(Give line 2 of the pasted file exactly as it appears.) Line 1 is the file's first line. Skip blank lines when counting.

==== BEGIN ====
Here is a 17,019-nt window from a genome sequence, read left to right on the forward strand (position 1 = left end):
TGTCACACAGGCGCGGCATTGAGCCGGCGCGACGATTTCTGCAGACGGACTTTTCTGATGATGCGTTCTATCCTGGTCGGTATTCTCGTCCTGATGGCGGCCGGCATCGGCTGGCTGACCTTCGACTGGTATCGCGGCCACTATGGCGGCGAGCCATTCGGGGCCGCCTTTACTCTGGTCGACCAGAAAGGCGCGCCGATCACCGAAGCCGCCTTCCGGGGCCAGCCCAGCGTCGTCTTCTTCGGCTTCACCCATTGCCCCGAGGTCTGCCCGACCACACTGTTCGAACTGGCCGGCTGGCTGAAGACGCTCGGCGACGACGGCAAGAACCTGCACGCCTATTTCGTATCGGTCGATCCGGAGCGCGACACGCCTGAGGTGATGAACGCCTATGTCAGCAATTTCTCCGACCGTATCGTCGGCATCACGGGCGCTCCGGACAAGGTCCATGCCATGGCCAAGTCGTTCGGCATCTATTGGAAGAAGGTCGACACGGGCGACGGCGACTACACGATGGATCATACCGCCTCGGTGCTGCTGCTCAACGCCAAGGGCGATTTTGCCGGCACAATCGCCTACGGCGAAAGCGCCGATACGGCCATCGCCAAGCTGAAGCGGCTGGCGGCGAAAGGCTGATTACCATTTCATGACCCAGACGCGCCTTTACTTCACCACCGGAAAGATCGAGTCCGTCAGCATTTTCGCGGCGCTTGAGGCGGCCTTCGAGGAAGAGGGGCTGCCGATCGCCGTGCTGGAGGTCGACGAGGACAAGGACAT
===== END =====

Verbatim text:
TGTCACACAGGCGCGGCATTGAGCCGGCGCGACGATTTCTGCAGACGGACTTTTCTGATGATGCGTTCTATCCTGGTCGGTATTCTCGTCCTGATGGCGGCCGGCATCGGCTGGCTGACCTTCGACTGGTATCGCGGCCACTATGGCGGCGAGCCATTCGGGGCCGCCTTTACTCTGGTCGACCAGAAAGGCGCGCCGATCACCGAAGCCGCCTTCCGGGGCCAGCCCAGCGTCGTCTTCTTCGGCTTCACCCATTGCCCCGAGGTCTGCCCGACCACACTGTTCGAACTGGCCGGCTGGCTGAAGACGCTCGGCGACGACGGCAAGAACCTGCACGCCTATTTCGTATCGGTCGATCCGGAGCGCGACACGCCTGAGGTGATGAACGCCTATGTCAGCAATTTCTCCGACCGTATCGTCGGCATCACGGGCGCTCCGGACAAGGTCCATGCCATGGCCAAGTCGTTCGGCATCTATTGGAAGAAGGTCGACACGGGCGACGGCGACTACACGATGGATCATACCGCCTCGGTGCTGCTGCTCAACGCCAAGGGCGATTTTGCCGGCACAATCGCCTACGGCGAAAGCGCCGATACGGCCATCGCCAAGCTGAAGCGGCTGGCGGCGAAAGGCTGATTACCATTTCATGACCCAGACGCGCCTTTACTTCACCACCGGAAAGATCGAGTCCGTCAGCATTTTCGCGGCGCTTGAGGCGGCCTTCGAGGAAGAGGGGCTGCCGATCGCCGTGCTGGAGGTCGACGAGGACAAGGACAT